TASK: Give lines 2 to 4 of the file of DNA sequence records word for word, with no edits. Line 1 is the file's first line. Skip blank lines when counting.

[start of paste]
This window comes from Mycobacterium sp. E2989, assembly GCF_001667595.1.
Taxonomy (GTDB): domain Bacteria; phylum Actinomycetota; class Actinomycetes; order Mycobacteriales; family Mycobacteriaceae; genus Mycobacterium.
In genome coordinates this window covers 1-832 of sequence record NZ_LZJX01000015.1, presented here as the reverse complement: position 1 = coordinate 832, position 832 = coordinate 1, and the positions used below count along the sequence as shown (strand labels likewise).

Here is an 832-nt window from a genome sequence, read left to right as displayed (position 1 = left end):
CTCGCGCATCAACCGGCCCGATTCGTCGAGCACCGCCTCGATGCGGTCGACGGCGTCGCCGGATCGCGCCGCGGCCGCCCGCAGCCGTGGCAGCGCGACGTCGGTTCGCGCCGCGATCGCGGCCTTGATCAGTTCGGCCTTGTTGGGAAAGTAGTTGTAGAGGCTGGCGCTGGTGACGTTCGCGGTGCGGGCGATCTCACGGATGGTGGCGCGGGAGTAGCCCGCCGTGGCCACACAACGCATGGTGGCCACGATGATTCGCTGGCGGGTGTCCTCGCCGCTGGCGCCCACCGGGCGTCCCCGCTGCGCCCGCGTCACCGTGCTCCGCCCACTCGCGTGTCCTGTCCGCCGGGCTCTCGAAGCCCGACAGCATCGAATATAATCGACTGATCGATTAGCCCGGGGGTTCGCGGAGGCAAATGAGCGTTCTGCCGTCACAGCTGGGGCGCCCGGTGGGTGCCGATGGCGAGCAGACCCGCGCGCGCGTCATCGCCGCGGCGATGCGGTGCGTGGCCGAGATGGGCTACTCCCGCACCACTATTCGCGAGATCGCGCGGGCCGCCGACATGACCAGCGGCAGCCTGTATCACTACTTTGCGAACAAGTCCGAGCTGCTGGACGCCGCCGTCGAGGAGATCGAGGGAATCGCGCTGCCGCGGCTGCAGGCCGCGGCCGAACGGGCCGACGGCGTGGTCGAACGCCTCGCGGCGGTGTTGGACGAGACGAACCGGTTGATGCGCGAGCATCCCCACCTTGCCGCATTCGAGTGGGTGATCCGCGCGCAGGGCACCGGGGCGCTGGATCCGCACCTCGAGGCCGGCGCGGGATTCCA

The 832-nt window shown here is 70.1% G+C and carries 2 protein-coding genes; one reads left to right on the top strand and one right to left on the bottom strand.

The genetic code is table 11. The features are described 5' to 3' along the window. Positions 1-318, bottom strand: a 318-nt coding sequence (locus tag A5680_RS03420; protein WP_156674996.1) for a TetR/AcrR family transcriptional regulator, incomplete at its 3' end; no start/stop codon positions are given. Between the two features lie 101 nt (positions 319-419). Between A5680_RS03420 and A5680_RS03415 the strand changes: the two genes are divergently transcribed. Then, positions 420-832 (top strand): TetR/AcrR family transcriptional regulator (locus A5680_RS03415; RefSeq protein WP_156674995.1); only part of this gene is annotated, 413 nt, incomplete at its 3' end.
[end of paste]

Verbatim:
Taxonomy (GTDB): domain Bacteria; phylum Actinomycetota; class Actinomycetes; order Mycobacteriales; family Mycobacteriaceae; genus Mycobacterium.
In genome coordinates this window covers 1-832 of sequence record NZ_LZJX01000015.1, presented here as the reverse complement: position 1 = coordinate 832, position 832 = coordinate 1, and the positions used below count along the sequence as shown (strand labels likewise).

Here is an 832-nt window from a genome sequence, read left to right as displayed (position 1 = left end):